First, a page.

The Keyboard in London

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We (Mike Lurie, Greg Dunbar, Lauren Buono, Shawn Riley & Bryn Coveney) are a group of students studying abroad in London for the semester from Ithaca College in Ithaca, New York. This blog is to document our class experiences in "The Keyboard and it's Role in London Society" course, which is being taught by Diane Birr at the Ithaca College London Center, in South Kensington. Our studies focus on keyboard instruments (the Virginal, Harpsichord, Pianoforte, Piano, Organ, Electronic keyboard) and explore how these instruments are historically interwoven with the personal and social fabric of London society.

Wednesday, 23 April 2008

The Clavioline

The Clavioline was the first electronic keyboard available for mass production.  Developed in 1947 by Constant Martin in Versailles, France, this versatile keyboard had success in the early 1950’s in the UK under the Selmer Company.  Originally designed to be bolted under a piano and imitate a variety of instruments found in an orchestra, the Clavioline soon became popular as its own unique instrument.  It has been used on a variety of hit songs, from the Tornados’ “Telstar” released in 1962 (the first UK song to hit #1 on US charts) to “Baby, You’re a Rich Man” by the Beatles, included on their “Yellow Submarine” album.

Features of the Clavioline:
• 36 “higher-priority” keys (meaning it is monophonic) and if two keys are pressed at once, you’ll only hear the higher one.
• Volume/expression control lever under the keyboard that players squeeze sideways with their leg to increase the volume.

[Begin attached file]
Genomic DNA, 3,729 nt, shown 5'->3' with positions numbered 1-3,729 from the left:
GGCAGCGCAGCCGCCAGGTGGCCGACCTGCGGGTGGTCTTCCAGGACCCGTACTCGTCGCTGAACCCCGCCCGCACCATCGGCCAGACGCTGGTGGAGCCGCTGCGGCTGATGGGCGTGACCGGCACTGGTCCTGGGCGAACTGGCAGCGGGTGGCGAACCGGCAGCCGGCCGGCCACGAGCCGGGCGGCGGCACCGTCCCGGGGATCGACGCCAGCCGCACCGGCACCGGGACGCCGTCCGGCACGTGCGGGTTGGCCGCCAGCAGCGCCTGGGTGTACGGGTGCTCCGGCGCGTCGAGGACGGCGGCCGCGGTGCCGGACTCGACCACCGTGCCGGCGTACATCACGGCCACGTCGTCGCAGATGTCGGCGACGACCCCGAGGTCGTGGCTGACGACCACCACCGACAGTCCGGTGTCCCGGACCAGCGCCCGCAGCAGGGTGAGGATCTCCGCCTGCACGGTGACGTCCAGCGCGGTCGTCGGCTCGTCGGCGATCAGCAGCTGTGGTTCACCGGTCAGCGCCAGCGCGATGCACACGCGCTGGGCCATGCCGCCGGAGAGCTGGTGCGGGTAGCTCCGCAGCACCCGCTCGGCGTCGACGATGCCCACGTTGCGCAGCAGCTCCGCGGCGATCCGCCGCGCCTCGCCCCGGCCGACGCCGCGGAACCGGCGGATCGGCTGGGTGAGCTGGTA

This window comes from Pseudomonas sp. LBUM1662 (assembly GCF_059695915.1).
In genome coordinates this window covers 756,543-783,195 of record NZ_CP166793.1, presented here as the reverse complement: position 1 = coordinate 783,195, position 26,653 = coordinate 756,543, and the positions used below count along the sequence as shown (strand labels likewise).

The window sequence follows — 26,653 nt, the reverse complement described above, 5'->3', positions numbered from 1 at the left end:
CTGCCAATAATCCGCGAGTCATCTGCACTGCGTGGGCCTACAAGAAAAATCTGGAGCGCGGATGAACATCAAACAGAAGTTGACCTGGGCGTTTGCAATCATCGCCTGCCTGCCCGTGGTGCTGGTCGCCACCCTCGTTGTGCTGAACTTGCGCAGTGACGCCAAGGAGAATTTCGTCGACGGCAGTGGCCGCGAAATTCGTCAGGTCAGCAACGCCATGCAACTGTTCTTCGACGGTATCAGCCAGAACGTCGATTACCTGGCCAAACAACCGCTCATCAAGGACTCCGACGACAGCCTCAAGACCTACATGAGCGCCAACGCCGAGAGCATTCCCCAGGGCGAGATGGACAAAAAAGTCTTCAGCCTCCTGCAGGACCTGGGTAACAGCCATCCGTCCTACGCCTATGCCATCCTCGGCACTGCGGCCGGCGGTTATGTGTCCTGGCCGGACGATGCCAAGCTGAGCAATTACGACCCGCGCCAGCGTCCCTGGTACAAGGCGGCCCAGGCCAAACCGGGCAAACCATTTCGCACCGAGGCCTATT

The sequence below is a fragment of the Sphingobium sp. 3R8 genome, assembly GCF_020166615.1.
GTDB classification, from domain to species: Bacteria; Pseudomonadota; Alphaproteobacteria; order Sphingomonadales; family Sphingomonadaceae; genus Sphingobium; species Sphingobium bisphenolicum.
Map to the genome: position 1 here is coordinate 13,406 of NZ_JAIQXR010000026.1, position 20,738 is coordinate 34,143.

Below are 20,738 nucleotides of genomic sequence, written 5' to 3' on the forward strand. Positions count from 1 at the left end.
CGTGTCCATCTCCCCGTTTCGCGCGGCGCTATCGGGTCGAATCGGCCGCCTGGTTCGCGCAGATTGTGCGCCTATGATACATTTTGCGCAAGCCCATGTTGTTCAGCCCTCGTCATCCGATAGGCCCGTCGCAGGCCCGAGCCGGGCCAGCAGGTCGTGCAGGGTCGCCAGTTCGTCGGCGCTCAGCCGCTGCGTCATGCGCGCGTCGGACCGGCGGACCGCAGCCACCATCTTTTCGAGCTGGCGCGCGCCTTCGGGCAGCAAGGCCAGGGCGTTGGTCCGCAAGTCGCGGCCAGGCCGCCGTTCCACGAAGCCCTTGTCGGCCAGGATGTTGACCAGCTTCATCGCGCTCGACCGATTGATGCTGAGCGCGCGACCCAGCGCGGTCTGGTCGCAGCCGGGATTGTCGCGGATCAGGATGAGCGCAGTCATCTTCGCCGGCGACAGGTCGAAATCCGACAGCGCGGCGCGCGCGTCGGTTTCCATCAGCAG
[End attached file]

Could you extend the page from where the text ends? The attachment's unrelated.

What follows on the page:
• 18 switches called “stops” (tribute to the older days of keyboards) on the front of the instrument.  There are 14 tone modifiers, numbered 1-9 and lettered O, B, V, P and F. To the left of them are three vibrato switches (I, II, III) ranging in speed with an amplitude switch to affect the depth of each one.
• Octave slider connected to jutting metal rods can be pushed left or right to expand the range an octave lower or higher, giving the keyboard five total.

Selmer offered a table explaining the various instrumental sounds that can be produced when certain switches are pushed.  The 'Range' category refers to what mode the octave switch should be on (Low, Medium or High).  You can view the table and find more information on the Clavioline here.  The standard Clavioline, known as the Auditorium Model under Selmer, hit the UK market in 1951 and sold over 15,000 units. 

Today, Clavioline enthusiasts will find more pleasure in collecting the instruments rather than playing them regularly, for many have found trouble with keys breaking, dead notes and swollen or burnt out capacitors and resistors.  Despite the issues, their history as setting the standard for a wealth of synthetic sound make them worth any keyboardists’ time to restore and keep forever.

Information provided by Mike

1 comment:

Byron Elwell said...

Started playing the clavioline in 1967 on "Telstar". On my web site I have a page with loads of detail